"Such weapons include firearms they identify as coming from their own military or police forces, or guns that they can trace back themselves as being sold through the Mexican Defense Department’s Arms and Ammunition Marketing Division," he writes.
(For more on U.S. arms ending up in Mexico, see "U.S. Needs to Stop Flow of Guns Into Mexico, Experts Say," from June 2010; American Gun Flow into Mexico Must be Stopped, Lawmakers and Officials Say," from March 2009; and "An 'Iron River of Guns' Flows South" by John Barham from the June 2008 issue of Security Management.)
STRATFOR's intelligence brief goes on to describe where certain classes of cartel weapons come from geographically, and why globalization and Latin America's black-arms market ensure that cartels will always procure the powerful weaponry they need to ply their trade—even if the U.S. government could prevent American guns from ending up in cartel hands.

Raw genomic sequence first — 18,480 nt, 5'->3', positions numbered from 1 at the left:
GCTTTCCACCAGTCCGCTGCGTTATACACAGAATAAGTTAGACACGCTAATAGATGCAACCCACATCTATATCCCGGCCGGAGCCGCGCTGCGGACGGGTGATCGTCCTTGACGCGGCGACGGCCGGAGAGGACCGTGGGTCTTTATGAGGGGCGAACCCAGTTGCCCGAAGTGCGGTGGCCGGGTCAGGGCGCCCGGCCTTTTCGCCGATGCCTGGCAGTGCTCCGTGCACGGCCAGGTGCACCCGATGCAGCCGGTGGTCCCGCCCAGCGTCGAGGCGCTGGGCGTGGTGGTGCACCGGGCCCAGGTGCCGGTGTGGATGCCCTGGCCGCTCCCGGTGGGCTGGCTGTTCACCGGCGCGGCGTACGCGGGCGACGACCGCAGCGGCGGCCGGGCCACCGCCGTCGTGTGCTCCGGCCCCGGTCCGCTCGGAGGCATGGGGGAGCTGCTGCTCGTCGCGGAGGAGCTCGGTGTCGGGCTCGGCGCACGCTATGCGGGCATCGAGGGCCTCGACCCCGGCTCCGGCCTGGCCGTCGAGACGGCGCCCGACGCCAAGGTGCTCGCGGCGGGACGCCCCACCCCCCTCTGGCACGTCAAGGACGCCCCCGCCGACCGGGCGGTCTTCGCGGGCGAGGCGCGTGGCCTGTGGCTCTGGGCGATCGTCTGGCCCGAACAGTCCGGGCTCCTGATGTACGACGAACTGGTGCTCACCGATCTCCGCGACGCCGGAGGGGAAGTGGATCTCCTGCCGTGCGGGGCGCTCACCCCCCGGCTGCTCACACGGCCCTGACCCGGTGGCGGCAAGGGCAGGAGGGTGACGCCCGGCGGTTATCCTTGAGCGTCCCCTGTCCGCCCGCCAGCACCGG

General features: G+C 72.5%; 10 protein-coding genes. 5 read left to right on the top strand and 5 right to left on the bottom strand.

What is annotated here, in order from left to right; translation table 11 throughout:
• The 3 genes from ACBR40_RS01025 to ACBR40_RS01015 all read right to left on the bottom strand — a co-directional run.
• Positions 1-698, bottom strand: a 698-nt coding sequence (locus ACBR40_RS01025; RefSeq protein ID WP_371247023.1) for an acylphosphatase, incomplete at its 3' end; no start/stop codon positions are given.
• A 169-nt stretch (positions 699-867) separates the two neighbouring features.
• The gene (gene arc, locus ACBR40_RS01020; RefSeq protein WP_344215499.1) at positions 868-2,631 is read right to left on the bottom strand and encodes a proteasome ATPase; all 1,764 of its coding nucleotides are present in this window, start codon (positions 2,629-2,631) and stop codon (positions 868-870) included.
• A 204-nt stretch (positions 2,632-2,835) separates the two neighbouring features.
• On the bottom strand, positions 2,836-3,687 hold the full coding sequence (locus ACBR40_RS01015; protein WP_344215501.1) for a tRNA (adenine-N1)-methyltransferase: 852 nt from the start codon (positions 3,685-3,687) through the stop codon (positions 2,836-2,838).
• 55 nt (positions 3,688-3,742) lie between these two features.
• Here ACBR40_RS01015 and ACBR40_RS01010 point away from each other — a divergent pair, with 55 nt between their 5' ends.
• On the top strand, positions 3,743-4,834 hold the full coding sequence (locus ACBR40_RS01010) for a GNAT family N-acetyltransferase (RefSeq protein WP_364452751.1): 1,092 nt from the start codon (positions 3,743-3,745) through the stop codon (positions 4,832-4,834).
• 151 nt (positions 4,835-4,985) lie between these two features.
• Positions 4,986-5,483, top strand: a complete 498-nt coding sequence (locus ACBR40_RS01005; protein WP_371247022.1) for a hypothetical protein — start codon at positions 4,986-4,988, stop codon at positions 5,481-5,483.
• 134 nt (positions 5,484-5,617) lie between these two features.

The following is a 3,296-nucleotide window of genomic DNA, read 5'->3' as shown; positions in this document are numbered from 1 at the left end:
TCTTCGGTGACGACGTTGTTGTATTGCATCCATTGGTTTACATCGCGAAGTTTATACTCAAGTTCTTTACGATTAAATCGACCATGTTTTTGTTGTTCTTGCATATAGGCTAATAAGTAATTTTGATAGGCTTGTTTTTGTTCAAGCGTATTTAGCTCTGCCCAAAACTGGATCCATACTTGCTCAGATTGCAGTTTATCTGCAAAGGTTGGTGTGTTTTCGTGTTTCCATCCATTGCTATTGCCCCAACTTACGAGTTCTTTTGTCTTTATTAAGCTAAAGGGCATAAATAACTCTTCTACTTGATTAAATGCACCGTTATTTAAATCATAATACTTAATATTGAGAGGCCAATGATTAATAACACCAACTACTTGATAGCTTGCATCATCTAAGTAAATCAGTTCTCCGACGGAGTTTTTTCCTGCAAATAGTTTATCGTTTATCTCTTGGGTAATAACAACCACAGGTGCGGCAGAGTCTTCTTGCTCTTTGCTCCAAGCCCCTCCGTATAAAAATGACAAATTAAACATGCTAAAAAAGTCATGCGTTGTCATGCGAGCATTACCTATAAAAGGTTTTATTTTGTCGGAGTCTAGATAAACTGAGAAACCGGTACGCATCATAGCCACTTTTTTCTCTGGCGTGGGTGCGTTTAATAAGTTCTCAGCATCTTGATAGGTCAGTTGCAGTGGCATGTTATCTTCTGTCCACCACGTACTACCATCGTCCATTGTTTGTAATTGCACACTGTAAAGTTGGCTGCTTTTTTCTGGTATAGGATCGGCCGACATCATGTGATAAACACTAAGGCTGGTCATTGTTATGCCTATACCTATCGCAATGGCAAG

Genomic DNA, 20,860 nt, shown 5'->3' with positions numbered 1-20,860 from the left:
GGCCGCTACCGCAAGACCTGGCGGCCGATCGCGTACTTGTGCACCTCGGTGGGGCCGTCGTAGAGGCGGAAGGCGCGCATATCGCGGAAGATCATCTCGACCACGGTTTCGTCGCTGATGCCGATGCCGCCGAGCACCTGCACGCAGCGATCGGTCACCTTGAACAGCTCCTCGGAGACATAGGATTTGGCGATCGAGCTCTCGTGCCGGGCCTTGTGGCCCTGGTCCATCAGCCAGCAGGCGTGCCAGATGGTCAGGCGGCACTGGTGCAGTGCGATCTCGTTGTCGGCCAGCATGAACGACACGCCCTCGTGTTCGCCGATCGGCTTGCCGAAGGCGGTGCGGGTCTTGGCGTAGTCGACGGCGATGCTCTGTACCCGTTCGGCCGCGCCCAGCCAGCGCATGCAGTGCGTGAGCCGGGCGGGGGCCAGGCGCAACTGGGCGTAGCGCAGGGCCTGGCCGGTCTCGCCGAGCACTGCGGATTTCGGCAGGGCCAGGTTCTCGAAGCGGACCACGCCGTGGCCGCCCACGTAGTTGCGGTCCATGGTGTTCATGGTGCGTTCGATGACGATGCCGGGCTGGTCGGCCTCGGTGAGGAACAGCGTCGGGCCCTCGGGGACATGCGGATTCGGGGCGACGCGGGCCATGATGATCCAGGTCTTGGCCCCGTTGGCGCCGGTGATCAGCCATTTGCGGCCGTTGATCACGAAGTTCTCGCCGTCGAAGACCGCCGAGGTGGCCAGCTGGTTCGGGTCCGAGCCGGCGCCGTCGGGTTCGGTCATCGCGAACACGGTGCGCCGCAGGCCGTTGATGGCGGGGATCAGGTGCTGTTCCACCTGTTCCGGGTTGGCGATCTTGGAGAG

"There has clearly been a long and well-documented history of arms smuggling across the U.S.-Mexico border," Stewart concludes, "but it is important to recognize that, while the United States is a significant source of certain classes of weapons and ammunition, it is by no means the source of 90 percent of the weapons used by the Mexican cartels, as is commonly asserted."
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